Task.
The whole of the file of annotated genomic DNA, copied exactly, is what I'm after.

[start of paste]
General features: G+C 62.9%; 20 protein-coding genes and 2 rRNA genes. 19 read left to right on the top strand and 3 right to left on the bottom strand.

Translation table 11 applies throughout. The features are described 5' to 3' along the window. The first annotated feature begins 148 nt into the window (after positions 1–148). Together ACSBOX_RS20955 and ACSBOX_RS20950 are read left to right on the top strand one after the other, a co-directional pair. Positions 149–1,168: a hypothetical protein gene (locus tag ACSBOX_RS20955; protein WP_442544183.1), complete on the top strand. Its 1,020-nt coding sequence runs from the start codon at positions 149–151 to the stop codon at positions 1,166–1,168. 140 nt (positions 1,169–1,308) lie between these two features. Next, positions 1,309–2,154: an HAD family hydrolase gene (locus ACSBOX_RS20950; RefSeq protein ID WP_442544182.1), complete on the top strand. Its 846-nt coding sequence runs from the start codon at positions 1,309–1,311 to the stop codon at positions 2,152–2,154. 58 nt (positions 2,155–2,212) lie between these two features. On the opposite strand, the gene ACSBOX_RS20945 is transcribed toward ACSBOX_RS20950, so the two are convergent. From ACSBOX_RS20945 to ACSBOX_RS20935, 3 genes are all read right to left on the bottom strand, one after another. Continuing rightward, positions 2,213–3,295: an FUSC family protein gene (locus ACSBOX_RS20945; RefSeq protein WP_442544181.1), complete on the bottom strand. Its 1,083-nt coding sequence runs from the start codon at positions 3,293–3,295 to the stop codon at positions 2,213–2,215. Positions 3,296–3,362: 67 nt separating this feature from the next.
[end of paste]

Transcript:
General features: G+C 62.9%; 20 protein-coding genes and 2 rRNA genes. 19 read left to right on the top strand and 3 right to left on the bottom strand.

Translation table 11 applies throughout. The features are described 5' to 3' along the window. The first annotated feature begins 148 nt into the window (after positions 1–148). Together ACSBOX_RS20955 and ACSBOX_RS20950 are read left to right on the top strand one after the other, a co-directional pair. Positions 149–1,168: a hypothetical protein gene (locus tag ACSBOX_RS20955; protein WP_442544183.1), complete on the top strand. Its 1,020-nt coding sequence runs from the start codon at positions 149–151 to the stop codon at positions 1,166–1,168. 140 nt (positions 1,169–1,308) lie between these two features. Next, positions 1,309–2,154: an HAD family hydrolase gene (locus ACSBOX_RS20950; RefSeq protein ID WP_442544182.1), complete on the top strand. Its 846-nt coding sequence runs from the start codon at positions 1,309–1,311 to the stop codon at positions 2,152–2,154. 58 nt (positions 2,155–2,212) lie between these two features. On the opposite strand, the gene ACSBOX_RS20945 is transcribed toward ACSBOX_RS20950, so the two are convergent. From ACSBOX_RS20945 to ACSBOX_RS20935, 3 genes are all read right to left on the bottom strand, one after another. Continuing rightward, positions 2,213–3,295: an FUSC family protein gene (locus ACSBOX_RS20945; RefSeq protein WP_442544181.1), complete on the bottom strand. Its 1,083-nt coding sequence runs from the start codon at positions 3,293–3,295 to the stop codon at positions 2,213–2,215. Positions 3,296–3,362: 67 nt separating this feature from the next.